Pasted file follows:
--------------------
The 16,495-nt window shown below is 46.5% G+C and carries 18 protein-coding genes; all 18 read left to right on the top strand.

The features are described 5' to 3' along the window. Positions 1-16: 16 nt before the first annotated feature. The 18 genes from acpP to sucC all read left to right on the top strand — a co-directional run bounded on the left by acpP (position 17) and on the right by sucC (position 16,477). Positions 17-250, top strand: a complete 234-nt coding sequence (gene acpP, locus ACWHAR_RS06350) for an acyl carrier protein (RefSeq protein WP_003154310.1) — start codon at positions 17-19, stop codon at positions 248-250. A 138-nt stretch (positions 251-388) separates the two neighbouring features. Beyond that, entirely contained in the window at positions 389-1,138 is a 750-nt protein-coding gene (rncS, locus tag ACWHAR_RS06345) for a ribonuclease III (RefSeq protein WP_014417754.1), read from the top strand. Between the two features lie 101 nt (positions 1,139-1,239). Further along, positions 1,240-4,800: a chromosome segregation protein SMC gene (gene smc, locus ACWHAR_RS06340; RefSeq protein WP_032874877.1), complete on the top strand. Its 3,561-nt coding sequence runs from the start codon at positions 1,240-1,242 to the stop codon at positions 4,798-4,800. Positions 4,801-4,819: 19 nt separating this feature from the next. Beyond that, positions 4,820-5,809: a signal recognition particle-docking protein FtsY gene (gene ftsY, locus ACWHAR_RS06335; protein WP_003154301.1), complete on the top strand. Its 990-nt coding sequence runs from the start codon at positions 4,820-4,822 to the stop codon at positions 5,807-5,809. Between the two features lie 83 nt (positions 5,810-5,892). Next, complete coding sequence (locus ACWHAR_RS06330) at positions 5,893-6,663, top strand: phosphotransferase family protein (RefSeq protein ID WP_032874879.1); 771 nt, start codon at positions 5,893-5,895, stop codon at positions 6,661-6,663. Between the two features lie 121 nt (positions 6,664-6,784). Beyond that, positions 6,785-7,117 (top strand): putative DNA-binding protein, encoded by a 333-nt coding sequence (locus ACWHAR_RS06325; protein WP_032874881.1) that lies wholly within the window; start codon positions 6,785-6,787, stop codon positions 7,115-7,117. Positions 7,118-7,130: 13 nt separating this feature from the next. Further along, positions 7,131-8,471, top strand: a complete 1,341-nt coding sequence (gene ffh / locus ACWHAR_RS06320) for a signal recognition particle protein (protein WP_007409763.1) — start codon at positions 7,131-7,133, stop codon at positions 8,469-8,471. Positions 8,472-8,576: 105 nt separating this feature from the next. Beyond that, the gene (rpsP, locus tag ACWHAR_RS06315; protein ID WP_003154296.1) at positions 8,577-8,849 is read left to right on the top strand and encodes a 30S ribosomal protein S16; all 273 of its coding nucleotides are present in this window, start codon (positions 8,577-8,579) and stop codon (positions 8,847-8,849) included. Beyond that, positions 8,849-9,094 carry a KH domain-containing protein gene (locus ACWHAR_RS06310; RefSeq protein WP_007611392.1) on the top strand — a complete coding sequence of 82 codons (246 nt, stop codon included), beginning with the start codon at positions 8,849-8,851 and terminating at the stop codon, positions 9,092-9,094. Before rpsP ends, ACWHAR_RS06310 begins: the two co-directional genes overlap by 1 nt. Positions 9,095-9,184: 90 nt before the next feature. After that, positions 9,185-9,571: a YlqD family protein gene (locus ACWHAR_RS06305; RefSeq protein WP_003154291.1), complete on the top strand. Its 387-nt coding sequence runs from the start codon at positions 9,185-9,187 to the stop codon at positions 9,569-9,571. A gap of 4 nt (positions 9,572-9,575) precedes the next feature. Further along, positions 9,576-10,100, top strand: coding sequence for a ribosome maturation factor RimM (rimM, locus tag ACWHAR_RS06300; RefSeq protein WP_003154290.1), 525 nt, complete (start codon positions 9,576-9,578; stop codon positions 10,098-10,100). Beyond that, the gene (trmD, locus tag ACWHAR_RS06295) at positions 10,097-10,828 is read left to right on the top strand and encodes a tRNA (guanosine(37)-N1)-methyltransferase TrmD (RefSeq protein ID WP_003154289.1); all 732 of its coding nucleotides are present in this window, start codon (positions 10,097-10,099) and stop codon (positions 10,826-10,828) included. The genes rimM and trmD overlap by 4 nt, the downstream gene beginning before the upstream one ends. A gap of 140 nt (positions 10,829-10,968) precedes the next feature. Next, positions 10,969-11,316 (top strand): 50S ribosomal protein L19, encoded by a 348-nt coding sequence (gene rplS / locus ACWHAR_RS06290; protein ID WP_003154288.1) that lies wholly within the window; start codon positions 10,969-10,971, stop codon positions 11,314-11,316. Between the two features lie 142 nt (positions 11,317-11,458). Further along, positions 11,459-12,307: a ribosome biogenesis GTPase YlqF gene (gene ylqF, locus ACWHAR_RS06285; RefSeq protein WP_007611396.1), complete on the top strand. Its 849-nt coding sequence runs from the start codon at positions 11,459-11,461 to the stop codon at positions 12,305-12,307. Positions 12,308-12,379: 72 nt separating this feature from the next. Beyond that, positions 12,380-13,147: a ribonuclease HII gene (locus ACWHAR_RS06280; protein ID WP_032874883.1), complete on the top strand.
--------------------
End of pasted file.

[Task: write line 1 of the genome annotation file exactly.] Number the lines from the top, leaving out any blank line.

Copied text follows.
The 16,495-nt window shown below is 46.5% G+C and carries 18 protein-coding genes; all 18 read left to right on the top strand.